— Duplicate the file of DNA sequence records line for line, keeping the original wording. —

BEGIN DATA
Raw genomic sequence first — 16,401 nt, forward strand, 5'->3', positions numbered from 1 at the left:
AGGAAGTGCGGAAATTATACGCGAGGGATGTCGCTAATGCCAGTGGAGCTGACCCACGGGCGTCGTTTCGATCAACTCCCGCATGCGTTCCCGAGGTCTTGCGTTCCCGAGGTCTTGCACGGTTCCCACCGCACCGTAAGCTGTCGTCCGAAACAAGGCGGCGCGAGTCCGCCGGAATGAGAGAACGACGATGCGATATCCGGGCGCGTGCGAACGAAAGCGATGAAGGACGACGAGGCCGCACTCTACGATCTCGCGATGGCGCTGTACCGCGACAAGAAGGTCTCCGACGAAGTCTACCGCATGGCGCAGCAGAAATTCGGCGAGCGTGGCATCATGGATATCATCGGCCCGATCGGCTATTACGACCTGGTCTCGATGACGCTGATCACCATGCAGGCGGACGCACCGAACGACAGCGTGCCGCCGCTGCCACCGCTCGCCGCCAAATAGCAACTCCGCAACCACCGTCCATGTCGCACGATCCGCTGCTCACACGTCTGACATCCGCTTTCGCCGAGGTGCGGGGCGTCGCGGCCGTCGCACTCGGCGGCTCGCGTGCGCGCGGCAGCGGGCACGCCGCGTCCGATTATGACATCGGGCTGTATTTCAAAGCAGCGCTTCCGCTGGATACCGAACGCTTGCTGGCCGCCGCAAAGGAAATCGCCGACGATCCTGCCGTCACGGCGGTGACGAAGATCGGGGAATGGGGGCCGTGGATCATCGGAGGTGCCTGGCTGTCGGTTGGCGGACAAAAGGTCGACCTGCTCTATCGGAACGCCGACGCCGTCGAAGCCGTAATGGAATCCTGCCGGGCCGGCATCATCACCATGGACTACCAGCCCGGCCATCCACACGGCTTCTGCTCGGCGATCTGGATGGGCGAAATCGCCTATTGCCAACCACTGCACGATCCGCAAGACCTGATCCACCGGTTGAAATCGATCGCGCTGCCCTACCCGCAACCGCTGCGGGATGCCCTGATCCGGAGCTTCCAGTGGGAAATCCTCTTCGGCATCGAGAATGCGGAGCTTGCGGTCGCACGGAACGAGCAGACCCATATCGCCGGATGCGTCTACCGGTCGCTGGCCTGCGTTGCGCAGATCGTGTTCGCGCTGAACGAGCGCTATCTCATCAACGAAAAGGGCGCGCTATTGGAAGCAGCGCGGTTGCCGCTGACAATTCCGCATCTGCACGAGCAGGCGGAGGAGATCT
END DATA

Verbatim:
Raw genomic sequence first — 16,401 nt, forward strand, 5'->3', positions numbered from 1 at the left:
AGGAAGTGCGGAAATTATACGCGAGGGATGTCGCTAATGCCAGTGGAGCTGACCCACGGGCGTCGTTTCGATCAACTCCCGCATGCGTTCCCGAGGTCTTGCGTTCCCGAGGTCTTGCACGGTTCCCACCGCACCGTAAGCTGTCGTCCGAAACAAGGCGGCGCGAGTCCGCCGGAATGAGAGAACGACGATGCGATATCCGGGCGCGTGCGAACGAAAGCGATGAAGGACGACGAGGCCGCACTCTACGATCTCGCGATGGCGCTGTACCGCGACAAGAAGGTCTCCGACGAAGTCTACCGCATGGCGCAGCAGAAATTCGGCGAGCGTGGCATCATGGATATCATCGGCCCGATCGGCTATTACGACCTGGTCTCGATGACGCTGATCACCATGCAGGCGGACGCACCGAACGACAGCGTGCCGCCGCTGCCACCGCTCGCCGCCAAATAGCAACTCCGCAACCACCGTCCATGTCGCACGATCCGCTGCTCACACGTCTGACATCCGCTTTCGCCGAGGTGCGGGGCGTCGCGGCCGTCGCACTCGGCGGCTCGCGTGCGCGCGGCAGCGGGCACGCCGCGTCCGATTATGACATCGGGCTGTATTTCAAAGCAGCGCTTCCGCTGGATACCGAACGCTTGCTGGCCGCCGCAAAGGAAATCGCCGACGATCCTGCCGTCACGGCGGTGACGAAGATCGGGGAATGGGGGCCGTGGATCATCGGAGGTGCCTGGCTGTCGGTTGGCGGACAAAAGGTCGACCTGCTCTATCGGAACGCCGACGCCGTCGAAGCCGTAATGGAATCCTGCCGGGCCGGCATCATCACCATGGACTACCAGCCCGGCCATCCACACGGCTTCTGCTCGGCGATCTGGATGGGCGAAATCGCCTATTGCCAACCACTGCACGATCCGCAAGACCTGATCCACCGGTTGAAATCGATCGCGCTGCCCTACCCGCAACCGCTGCGGGATGCCCTGATCCGGAGCTTCCAGTGGGAAATCCTCTTCGGCATCGAGAATGCGGAGCTTGCGGTCGCACGGAACGAGCAGACCCATATCGCCGGATGCGTCTACCGGTCGCTGGCCTGCGTTGCGCAGATCGTGTTCGCGCTGAACGAGCGCTATCTCATCAACGAAAAGGGCGCGCTATTGGAAGCAGCGCGGTTGCCGCTGACAATTCCGCATCTGCACGAGCAGGCGGAGGAGATCT